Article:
Tag Archives: Lincoln’s Throat



For everyone who has ever asked, “Didn’t you just go [hiking|skiing|biking|rafting|kayaking|insert outdoors sport of choice here]?”  Well here is my response.  And you may (in fact I encourage you to) quote me on this.

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Pemi Loop: Ski Beta

As per the main Pemi Loop TR, here is the ski beta companion post.  If you arenot interested in backcountry skiing, this is probably a good post to skip: it’s pretty dry and in essence just a bunch of maps and weird photos.  At the risk of providing too much detail (not sure if that’s possible for this topic), each entry will follow this general format:

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Winter Endures: Lincoln’s Throat

Recently, as I go about my daily routine, I’ve been hearing all sorts of hushed utterances from passersby, people around the office, news anchors and others regarding spring, snow melt, warmth and other such unsavory notions.  To anyone guilty of such blasphemy, this post is for you.  I present Exhibit A:

Winter Endures!  Undeterred by the recent rainstorms (or, for that matter, the rain that we woke to yesterday morning) we ventured back into Franconia Notch in search of steep, exciting lines.  

A few weeks back, we set out to the same area with the aim of skiing Lincoln’s Throat, one of the slides running down from Franconia Ridge.  Upon getting there we realized that the unnamed line to looker’s left of it might actually be more fun: it was a powder day and we just wanted to make huge fast turns.  This time around, we decided get back to the original plan and see what it was all about.  We loaded the car, picked up some breakfast, talked to some sales clerks about how they “don’t know about the skiing because of the warmth and the rain” and headed up into the notch, where the rain promptly turned over to snow.  
The skin in was relatively easy going, as per the last time around.  We made sure not to go a mile out of the way time, and quickly found the stream bed which leads up to the slides.  We found the stream to be completely opened up in many places and had some difficulty crossing.  We resorted to tossing skis across a shallow section and quickly running over a few exposed rocks.  AT sole blocks and trekking poles for the win.  We eventually found that the stream was intact at higher elevations and were able to come out of the woods and head for the slides.
Cliffed out: the ice bulge at the top of the skiable part of the slide.
Photo Credit: Rob
In classic Franconia Notch style, the weather became progressively worse as we approached the summit.  The wind picked up, the clouds sunk in around us and the snow continued to fall.  All florid prose aside, the conditions turned out to be close to perfect.  It was a touch on the warm side toward the bottom, but once we got to decent elevations it dipped below freezing – much more comfortable for a long climb.  The recent rains and warmth had created a thick rain crust layer, and solidified the snow pack to the point of negating any avalanche concern.  Anticipating these conditions, we took crampons and ice axes along.  For most of the ascent, trekking poles and some carefully places steps were sufficient protection.  Close to the top, I starting to get nervous and pulled out my mountaineering ax.  Rob used a whippet self arrest pole to fill that role.  Despite these few difficulties, the travel uphill was actually considerably easier than the last time, conspicuously lacking any wallows through thigh deep snow and deeper drifts.  However, the snowfall was steadily coating over the firm rain surface.  The crust was providing just enough support for relatively easy climbing and the new powder (2-6 inches) was looking to be just enough for some soft turns.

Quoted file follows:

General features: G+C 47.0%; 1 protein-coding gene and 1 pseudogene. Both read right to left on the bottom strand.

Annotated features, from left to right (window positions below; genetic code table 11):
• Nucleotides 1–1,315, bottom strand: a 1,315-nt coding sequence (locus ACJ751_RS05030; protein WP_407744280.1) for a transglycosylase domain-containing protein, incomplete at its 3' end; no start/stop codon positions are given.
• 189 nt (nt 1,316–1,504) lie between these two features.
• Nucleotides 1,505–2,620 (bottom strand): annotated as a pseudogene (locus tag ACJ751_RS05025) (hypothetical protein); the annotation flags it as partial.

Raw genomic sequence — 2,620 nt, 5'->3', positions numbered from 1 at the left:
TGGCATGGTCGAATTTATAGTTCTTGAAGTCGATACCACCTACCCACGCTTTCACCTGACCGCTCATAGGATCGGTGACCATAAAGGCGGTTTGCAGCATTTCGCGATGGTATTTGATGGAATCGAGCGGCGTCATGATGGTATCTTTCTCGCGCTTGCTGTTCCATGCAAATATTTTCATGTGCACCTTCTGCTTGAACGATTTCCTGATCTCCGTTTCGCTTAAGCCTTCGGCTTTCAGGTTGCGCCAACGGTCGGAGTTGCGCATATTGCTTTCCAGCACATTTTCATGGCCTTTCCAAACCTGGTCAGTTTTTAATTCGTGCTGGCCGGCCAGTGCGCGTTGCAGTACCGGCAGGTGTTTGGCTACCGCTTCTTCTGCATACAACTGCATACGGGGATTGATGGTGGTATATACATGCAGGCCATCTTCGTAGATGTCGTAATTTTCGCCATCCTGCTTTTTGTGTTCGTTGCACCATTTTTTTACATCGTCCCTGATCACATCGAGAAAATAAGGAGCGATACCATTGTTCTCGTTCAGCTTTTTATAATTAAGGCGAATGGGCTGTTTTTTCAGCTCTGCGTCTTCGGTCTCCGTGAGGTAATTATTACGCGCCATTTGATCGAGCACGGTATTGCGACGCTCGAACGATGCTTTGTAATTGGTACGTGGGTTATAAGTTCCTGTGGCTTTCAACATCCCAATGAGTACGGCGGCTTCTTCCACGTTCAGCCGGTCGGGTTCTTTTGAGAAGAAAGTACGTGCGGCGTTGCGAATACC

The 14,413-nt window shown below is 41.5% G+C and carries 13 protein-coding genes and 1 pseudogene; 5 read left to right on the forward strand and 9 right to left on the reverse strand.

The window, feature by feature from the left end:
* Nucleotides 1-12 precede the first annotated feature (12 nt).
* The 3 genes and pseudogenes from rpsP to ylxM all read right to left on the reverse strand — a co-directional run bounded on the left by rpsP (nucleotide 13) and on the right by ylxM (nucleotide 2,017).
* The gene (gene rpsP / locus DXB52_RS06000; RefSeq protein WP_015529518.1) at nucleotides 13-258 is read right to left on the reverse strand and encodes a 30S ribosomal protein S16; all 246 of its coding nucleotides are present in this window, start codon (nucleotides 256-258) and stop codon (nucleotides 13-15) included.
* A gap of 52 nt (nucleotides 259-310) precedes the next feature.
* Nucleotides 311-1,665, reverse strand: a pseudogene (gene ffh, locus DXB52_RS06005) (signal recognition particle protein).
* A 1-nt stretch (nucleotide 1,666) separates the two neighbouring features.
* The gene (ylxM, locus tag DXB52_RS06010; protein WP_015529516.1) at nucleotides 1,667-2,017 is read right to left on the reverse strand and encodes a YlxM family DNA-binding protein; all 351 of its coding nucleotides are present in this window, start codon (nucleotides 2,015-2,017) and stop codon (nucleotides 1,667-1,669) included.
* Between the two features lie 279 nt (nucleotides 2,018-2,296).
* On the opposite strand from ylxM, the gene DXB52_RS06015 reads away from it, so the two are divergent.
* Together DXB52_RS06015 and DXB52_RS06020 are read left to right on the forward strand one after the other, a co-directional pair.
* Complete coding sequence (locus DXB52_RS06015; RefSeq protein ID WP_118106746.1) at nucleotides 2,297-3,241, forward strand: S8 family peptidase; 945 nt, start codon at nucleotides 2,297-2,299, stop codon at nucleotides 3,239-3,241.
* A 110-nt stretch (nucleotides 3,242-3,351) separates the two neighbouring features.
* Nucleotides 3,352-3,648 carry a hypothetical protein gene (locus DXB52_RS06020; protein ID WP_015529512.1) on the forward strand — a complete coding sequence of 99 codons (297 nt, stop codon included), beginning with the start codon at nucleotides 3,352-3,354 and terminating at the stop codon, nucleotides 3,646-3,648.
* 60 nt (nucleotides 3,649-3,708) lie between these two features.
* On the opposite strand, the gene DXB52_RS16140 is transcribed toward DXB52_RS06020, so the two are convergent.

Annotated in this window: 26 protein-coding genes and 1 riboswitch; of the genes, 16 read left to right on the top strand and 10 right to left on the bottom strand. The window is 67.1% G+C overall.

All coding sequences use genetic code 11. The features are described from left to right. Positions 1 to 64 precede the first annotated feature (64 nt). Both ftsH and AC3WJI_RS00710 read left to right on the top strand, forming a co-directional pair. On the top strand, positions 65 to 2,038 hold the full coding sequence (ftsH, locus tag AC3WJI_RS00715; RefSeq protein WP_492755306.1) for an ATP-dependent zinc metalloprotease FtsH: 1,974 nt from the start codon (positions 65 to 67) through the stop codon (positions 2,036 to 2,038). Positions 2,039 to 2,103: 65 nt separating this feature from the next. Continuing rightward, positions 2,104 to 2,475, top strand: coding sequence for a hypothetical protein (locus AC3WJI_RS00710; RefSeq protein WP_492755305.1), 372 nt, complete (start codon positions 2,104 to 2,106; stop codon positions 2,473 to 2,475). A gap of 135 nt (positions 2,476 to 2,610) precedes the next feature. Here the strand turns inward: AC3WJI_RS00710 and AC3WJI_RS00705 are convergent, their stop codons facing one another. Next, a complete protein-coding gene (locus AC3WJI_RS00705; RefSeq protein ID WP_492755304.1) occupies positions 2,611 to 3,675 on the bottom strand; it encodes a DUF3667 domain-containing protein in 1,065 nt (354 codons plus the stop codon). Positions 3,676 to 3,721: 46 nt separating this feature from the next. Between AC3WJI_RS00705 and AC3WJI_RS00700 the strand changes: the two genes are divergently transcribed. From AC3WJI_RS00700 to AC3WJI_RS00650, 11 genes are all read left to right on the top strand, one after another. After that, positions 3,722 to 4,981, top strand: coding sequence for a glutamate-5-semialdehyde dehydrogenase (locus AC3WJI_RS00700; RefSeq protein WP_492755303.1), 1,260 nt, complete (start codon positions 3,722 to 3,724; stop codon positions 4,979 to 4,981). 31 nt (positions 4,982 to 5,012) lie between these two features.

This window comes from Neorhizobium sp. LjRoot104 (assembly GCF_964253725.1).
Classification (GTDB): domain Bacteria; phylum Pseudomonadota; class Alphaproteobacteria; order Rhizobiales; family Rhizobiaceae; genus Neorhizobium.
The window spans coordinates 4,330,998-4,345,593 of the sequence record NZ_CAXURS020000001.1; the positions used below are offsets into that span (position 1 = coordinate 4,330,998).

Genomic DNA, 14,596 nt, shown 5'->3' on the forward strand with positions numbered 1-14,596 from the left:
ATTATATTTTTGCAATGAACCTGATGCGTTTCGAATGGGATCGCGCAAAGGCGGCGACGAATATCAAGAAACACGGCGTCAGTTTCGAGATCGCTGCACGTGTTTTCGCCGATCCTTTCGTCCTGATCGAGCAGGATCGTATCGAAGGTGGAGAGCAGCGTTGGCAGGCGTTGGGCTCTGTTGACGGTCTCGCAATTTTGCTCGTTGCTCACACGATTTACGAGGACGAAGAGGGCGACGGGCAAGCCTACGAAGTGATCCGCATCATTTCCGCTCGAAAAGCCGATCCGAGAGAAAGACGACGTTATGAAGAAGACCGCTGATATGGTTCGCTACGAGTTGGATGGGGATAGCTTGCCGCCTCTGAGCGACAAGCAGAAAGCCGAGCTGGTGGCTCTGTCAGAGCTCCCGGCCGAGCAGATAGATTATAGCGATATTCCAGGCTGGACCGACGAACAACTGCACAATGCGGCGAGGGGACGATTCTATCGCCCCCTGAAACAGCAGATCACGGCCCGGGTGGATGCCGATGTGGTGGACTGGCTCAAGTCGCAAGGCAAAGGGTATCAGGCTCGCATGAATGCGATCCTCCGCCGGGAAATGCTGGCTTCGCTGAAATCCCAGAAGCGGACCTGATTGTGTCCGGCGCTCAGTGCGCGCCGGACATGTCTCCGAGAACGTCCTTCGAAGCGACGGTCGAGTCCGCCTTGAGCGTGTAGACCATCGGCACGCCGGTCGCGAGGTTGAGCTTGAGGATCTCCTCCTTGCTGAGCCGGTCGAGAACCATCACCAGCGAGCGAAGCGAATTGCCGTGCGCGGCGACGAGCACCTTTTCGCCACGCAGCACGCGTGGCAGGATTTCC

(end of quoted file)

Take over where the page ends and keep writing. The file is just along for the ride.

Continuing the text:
Our staging area.  It was pretty steep.
And we couldn’t really see.
Photo Credit: Rob
We arrived at the top of the chute and were struck by how cool this place really was.  We were surrounded nearly on 3 sides by steep, icy rock.  The top of the chute was steep enough that we had to kick into the slope and build ourselves little platforms to work from.  It was probably close to 40 degrees at the very top.  The fog was now full blown pea-soup.  Rob snagged a few pictures, we finished messing around with our gear, clicked in and got ready for the skiing.
Ready to shred.  Photo Credit: Rob
Concerned about scraping away too much of the new snow surface and ruining Rob’s run, I do a quick jump turn, and take off straight down the fall line.  It turns out that the snow was pretty fast that day.  Between the low visibility and tight line, it felt like things were coming at me pretty fast – this was some exciting skiing!  Eventually, I figure it’s time to speed check and pull over.  
As Haigh would say, ‘Point ’em and pray!’
As I come to a stop I notice a big swath of slough pouring past me.  By now, I’m really starting to worry that I’ve ruined Rob’s line by taking all the snow down with me.  A few seconds later, Rob tears past me, laying down some fast, hard turns.  Apparently there was plenty of snow for the two of us, despite the large volume of slough.  We leap-frog our way down, alternating who takes first tracks.
Emerging from the fog.  Photo Credit: Rob
The pow wasn’t quite so epic, but the line was just a little bit steeper and the snow, just a little bit faster.  Bottom line: great run.  By this time we’d each worked up a serious thirst, so we cracked open a couple cans of stout, quenched ourselves, and started to find our way back to the Old Bridle Path and eventually the parking area.

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Gear List (click links for more product info):

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